My Italian is getting kind of better. I definitely know a lot more than I did before I came but thats not saying much! I can understand what people are saying when theyre talking to me... very slowly... and I know the context. It takes forever to explain something though, and we usually need two dictionaries and a few minutes to really get the point across. Im not really frustrated with it (yet) but there have been a lot of misunderstandings that lead to really awkward moments. BUT a breakthrough: Im not so awkward anymore, especially in these situations! At home I definitely was but here Ive already gotten used to it. Since I cant really carry a conversation anymore, I have to prove I have a personality in like fifteen words or less. So Ill teach them English swear words... Im pretty sure half of my Italian vocabulary is inappropriate. :D My host sisters friends (who I follow around everywhere) are really helpful and either try to speak English with me, or teach me Italian.

But the language barrier does suck a little sometimes. For example: The food here is AMAZING, right? That is no stereotype. It it awesome. But, they eat so ridiculously much! On one of my first nights it was like pasta soup, followed by two pieces of meat and french fries, then chocolate crepes with Nutella, then my host dads peaches. I cant keep up! (Daniella, if you are reading this, I totally think of you every time Im at a meal here. My host sister could give you a run for your money in eating.) So the first few meals I could not even finish the first course. I would get halfway through then just feel like I was going to throw up. This is probably because I didnt eat much on the way here, but oh well. I didnt know it was possible to be full for an entire week but it is. Anyway, I eat like a fifth of what my family does. This of course went noticed so they thought I was annorexic and when I figured this out I had to explain in butchered Italian that Im not.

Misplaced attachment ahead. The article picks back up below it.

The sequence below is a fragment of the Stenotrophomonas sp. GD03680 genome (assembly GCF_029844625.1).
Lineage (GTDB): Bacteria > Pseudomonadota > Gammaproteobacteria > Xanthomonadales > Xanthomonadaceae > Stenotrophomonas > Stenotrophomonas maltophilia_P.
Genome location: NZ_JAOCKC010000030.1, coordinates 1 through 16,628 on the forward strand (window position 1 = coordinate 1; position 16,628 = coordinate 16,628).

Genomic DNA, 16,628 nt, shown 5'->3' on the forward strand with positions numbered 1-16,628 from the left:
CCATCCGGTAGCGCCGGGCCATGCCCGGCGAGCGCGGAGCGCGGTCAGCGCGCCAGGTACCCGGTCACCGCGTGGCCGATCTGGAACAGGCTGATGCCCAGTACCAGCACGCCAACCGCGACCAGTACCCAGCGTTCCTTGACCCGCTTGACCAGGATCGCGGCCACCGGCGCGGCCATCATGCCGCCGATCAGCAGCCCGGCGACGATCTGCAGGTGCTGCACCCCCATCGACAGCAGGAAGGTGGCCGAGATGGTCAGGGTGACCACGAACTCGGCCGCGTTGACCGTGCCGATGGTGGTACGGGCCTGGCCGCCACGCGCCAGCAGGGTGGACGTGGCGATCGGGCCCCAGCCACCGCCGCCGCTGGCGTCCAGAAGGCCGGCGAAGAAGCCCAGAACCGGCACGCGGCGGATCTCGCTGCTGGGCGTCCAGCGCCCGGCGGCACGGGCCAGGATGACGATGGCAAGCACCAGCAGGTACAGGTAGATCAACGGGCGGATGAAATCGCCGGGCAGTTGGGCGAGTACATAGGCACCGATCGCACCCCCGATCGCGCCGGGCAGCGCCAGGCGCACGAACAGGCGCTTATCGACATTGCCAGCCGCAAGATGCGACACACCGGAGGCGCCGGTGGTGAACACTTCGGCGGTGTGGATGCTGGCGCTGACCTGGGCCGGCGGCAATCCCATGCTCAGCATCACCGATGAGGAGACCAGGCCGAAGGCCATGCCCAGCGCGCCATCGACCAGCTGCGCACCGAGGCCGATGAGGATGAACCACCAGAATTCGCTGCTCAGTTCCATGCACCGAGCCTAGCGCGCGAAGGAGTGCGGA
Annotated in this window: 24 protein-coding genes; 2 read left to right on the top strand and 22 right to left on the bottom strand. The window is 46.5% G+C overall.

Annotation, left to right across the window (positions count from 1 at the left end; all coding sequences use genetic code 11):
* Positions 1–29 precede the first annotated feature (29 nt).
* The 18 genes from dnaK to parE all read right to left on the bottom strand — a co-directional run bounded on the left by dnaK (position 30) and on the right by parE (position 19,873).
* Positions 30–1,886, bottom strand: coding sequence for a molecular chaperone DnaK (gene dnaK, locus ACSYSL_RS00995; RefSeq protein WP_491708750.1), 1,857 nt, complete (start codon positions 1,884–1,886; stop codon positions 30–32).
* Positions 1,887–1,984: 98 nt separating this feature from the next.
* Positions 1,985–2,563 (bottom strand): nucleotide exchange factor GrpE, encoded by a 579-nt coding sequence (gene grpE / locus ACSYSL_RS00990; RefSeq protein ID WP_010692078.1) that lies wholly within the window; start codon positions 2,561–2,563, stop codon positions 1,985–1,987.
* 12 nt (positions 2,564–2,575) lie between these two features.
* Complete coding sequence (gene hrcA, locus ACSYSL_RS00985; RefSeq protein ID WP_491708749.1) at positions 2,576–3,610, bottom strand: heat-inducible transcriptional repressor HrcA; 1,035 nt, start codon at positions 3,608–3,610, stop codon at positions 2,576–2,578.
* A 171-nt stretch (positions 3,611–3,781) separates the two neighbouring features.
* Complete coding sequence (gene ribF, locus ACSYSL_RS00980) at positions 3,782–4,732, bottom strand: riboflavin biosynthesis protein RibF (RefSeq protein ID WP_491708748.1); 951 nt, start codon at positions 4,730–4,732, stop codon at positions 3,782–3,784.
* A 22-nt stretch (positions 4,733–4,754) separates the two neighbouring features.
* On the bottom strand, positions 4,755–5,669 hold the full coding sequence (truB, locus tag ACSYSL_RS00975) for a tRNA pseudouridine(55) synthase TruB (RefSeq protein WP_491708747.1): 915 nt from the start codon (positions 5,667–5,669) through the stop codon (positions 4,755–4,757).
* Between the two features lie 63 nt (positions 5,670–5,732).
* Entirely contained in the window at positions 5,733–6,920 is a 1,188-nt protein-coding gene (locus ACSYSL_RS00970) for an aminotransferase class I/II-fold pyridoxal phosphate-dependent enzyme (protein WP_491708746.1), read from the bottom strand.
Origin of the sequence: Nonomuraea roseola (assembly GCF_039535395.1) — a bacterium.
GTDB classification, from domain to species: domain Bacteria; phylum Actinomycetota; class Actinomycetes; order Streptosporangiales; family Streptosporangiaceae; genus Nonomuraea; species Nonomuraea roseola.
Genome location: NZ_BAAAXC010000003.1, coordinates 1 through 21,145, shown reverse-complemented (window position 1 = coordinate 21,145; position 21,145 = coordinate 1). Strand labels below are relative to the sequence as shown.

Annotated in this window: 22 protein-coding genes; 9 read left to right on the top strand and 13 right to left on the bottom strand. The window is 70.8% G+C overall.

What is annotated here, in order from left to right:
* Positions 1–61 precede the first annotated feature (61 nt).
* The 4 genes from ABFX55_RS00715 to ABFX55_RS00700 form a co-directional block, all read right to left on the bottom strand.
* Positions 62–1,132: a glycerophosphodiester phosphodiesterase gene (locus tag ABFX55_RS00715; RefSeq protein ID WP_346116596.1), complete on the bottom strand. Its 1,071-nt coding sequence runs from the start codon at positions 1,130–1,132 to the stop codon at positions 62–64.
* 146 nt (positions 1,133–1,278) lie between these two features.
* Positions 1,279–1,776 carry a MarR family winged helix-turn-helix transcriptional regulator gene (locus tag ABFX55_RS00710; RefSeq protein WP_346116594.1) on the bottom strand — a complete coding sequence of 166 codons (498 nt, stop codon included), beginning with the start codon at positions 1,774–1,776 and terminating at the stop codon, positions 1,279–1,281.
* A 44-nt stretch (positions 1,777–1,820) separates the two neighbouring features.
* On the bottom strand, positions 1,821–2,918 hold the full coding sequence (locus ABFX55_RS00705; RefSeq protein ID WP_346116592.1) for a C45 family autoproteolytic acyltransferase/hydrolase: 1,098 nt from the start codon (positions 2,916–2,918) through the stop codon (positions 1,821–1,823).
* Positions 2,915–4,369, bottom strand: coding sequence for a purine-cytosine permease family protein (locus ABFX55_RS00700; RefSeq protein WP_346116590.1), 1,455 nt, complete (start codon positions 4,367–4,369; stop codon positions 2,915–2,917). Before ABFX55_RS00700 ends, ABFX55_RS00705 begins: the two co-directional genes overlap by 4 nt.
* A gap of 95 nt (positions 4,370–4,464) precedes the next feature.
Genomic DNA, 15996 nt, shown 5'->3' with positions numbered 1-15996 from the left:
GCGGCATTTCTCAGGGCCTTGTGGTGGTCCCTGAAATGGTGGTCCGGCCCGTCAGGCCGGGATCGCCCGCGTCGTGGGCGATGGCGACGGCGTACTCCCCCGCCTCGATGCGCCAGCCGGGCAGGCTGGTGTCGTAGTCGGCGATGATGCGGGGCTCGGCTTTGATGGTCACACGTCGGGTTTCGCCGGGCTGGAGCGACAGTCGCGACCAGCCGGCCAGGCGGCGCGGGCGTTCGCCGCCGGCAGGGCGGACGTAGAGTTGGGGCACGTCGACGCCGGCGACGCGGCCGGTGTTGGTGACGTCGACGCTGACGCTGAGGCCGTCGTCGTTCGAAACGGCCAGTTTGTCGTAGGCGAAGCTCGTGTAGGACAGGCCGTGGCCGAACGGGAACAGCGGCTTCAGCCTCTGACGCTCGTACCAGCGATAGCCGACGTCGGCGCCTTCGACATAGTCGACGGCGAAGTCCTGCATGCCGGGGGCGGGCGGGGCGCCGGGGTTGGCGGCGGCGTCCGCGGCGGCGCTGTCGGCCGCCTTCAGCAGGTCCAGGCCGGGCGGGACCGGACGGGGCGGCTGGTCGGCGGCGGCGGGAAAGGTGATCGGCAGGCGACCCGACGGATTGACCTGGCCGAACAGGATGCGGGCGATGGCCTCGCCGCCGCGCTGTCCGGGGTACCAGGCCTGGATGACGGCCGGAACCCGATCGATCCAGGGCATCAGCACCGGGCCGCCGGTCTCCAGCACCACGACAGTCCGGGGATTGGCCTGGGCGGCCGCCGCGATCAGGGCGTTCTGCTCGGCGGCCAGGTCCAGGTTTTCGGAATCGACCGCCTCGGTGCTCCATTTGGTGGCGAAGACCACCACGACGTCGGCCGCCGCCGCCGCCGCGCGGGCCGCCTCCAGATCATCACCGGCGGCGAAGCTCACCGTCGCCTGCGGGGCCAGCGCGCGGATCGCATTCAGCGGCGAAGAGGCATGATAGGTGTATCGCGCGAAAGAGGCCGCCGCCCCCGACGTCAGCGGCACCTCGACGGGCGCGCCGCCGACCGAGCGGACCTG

I really do appreciate them, though, even though we dont understand what each other are saying most of the time. Well be sitting at dinner and my host dad will break out the wine and ask if I want some. Ill say "No, no, grazie!" (because Im about to explode) and he replies "Sì, sì!" and proceeds to pour me some anyway. (It tastes amazing, by the way!)